In April 2014, the SEC’s Office of Compliance Inspections and Examinations formed a dedicated unit to enhance scrutiny of private funds, including private equity and hedge funds. The new private fund unit is co-chaired by Igor Rozenblit and Marc Wyatt. Wyatt co-headed the London office of hedge fund Stark Investments before joining the SEC in 2012 as a private funds examiner. Rozenblit was a private equity specialist before joining the asset management unit of the SEC’s enforcement division in 2010. While the SEC has had staff who specialized in funds, to this point, the agency has focused primarily on public asset managers, such as mutual funds, which, unlike private equity and hedge funds, have been heavily regulated for decades. The 2010 Dodd-Frank Wall Street Reform and Consumer Protection Act requires most midsized and large private equity and hedge funds to register with the SEC, leading to increased transparency and greater oversight. Accordingly, private equity and hedge funds have undergone increased scrutiny since the passage of this Act. Private funds have certain features that have created the need for specialized SEC examiners. Such funds frequently hold complex and illiquid investments that are more difficult to value than those of traditional asset managers, such as mutual funds. Furthermore, private funds frequently have complex fee structures that are more difficult for investors to comprehend. In response to these and other concerns, the private funds unit’s current examination initiatives include how private equity and hedge funds communicate with investors, value their assets, mitigate conflicts of interest, comply with the funds’ stated investment strategy, and disclose their fees. The formation of the private fund unit sends a clear signal that there are likely to be significant changes to the examination process for private funds. Accordingly, private equity and hedge funds should follow the private fund unit’s activity as this will provide insight into its examination goals. Moreover, given that transparency and communication appear to be the larger goals of the private fund unit, private equity and hedge funds should keep these principles in mind in reviewing and updating their compliance programs.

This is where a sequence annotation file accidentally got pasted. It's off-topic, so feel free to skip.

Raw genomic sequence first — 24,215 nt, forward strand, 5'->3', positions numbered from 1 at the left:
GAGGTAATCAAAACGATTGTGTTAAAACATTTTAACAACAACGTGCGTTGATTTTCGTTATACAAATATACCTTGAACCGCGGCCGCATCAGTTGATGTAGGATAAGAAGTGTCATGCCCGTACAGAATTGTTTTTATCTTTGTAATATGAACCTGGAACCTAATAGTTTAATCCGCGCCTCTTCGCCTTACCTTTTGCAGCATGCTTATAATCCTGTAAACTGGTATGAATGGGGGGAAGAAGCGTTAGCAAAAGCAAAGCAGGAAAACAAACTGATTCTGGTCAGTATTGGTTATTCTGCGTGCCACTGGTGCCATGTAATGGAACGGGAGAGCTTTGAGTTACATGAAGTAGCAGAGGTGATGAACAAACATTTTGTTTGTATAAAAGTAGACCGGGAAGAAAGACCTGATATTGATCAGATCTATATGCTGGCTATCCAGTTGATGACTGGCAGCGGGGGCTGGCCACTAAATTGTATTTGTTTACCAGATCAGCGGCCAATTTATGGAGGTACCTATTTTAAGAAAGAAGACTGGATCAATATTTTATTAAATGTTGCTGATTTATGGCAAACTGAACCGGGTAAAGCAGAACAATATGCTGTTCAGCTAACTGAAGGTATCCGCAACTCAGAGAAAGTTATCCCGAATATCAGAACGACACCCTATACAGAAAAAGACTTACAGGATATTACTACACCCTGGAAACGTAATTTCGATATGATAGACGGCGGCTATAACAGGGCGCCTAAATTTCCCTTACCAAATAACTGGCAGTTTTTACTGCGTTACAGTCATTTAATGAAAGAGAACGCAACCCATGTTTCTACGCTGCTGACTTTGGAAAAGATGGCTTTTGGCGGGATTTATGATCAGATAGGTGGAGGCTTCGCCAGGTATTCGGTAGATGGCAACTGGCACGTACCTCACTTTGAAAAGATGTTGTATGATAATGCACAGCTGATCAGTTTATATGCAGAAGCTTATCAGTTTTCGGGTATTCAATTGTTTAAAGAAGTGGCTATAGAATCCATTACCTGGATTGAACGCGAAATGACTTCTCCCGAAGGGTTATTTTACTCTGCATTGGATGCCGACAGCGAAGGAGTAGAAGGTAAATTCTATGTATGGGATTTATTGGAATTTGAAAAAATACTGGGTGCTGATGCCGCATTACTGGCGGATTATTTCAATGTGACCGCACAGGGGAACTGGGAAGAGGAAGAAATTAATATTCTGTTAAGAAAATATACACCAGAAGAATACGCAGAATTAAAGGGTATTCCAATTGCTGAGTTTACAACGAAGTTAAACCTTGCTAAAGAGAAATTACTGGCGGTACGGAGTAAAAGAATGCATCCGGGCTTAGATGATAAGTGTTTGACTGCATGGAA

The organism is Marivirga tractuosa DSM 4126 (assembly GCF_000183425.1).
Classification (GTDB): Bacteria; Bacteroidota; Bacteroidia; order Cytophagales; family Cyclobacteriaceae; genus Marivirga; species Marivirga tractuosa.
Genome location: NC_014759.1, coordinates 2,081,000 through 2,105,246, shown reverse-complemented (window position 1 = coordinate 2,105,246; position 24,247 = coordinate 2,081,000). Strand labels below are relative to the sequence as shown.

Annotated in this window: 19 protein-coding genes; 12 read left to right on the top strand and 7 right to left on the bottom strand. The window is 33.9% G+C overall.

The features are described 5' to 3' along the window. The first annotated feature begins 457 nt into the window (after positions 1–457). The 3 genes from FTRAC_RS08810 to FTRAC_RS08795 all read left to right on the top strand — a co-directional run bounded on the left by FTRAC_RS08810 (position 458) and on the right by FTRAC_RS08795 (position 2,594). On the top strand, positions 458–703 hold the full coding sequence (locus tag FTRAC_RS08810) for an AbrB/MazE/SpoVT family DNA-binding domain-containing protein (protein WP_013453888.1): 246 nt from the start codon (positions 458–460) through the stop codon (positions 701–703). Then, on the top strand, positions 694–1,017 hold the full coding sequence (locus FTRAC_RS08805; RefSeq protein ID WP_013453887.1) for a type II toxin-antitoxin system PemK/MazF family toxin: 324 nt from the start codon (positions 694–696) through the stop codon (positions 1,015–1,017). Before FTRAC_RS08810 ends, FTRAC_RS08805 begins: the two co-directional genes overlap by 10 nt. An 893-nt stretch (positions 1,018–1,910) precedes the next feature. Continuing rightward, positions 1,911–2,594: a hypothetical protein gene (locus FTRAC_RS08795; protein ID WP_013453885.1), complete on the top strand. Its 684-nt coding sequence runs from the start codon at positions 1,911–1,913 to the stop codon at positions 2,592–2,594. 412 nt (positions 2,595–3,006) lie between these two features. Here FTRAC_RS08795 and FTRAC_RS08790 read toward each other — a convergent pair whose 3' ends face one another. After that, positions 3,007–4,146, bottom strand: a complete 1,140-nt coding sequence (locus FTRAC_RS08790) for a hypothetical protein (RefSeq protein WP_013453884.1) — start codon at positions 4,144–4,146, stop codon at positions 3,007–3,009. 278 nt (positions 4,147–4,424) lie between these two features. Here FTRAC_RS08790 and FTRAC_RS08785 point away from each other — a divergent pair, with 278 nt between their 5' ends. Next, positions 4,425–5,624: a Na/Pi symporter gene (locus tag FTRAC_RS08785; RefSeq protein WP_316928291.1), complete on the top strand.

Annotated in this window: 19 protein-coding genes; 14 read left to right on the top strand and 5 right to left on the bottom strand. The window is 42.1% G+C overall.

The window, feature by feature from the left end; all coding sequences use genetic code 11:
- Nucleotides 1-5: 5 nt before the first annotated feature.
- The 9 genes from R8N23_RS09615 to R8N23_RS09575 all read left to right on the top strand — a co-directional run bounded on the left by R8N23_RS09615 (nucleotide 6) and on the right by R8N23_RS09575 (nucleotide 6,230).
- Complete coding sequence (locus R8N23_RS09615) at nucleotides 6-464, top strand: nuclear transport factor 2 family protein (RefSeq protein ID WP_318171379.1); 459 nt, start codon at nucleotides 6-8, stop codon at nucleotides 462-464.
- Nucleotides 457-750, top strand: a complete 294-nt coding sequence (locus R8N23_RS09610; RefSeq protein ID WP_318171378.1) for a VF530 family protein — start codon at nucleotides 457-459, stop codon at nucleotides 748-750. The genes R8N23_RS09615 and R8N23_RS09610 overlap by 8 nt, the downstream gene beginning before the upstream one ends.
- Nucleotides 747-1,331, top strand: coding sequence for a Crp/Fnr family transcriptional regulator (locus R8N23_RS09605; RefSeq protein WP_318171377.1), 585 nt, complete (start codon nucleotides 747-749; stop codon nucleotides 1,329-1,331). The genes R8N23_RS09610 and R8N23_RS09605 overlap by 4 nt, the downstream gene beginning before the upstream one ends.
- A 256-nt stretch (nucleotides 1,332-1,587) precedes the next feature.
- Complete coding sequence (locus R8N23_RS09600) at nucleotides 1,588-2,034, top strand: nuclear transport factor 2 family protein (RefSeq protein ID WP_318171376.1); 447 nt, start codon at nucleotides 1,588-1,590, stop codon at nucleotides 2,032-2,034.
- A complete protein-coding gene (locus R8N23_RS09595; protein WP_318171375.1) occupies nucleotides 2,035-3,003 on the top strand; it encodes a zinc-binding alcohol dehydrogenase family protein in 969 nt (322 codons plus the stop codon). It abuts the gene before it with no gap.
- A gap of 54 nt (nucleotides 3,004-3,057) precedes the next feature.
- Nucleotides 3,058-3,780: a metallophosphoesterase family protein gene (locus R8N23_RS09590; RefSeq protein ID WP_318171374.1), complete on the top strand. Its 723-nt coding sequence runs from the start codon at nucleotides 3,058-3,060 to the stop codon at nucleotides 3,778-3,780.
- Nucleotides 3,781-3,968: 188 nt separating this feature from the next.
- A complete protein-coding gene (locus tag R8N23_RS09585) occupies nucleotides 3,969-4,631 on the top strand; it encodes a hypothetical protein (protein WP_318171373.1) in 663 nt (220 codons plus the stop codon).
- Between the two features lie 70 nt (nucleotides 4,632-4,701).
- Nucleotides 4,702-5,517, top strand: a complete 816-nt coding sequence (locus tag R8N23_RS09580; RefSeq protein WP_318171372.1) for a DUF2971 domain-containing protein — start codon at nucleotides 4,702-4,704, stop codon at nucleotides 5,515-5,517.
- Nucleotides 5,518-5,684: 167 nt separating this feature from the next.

SEC Enters Into First Non-Prosecution Agreement With An Individual